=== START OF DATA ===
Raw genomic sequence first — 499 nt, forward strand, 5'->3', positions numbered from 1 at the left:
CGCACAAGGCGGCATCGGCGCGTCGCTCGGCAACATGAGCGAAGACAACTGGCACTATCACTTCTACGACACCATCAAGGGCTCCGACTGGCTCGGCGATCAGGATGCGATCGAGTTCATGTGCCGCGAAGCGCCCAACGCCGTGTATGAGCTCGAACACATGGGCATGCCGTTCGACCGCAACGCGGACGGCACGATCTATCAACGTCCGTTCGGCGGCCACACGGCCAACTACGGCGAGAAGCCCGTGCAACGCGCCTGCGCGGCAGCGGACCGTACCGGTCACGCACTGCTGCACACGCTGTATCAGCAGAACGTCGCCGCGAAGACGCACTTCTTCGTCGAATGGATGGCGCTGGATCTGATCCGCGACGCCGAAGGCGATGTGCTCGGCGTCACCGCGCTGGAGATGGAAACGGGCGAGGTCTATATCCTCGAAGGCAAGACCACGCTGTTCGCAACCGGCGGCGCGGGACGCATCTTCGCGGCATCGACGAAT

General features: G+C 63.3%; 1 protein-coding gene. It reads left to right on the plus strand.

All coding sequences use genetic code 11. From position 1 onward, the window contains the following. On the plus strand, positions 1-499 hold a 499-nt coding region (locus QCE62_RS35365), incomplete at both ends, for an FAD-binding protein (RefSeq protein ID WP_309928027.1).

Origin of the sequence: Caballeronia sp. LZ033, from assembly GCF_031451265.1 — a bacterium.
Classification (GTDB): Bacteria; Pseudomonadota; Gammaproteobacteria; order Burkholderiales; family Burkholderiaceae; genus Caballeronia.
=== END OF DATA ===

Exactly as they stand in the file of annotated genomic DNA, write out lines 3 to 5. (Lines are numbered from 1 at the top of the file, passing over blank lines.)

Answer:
General features: G+C 63.3%; 1 protein-coding gene. It reads left to right on the plus strand.

All coding sequences use genetic code 11. From position 1 onward, the window contains the following. On the plus strand, positions 1-499 hold a 499-nt coding region (locus QCE62_RS35365), incomplete at both ends, for an FAD-binding protein (RefSeq protein ID WP_309928027.1).

Origin of the sequence: Caballeronia sp. LZ033, from assembly GCF_031451265.1 — a bacterium.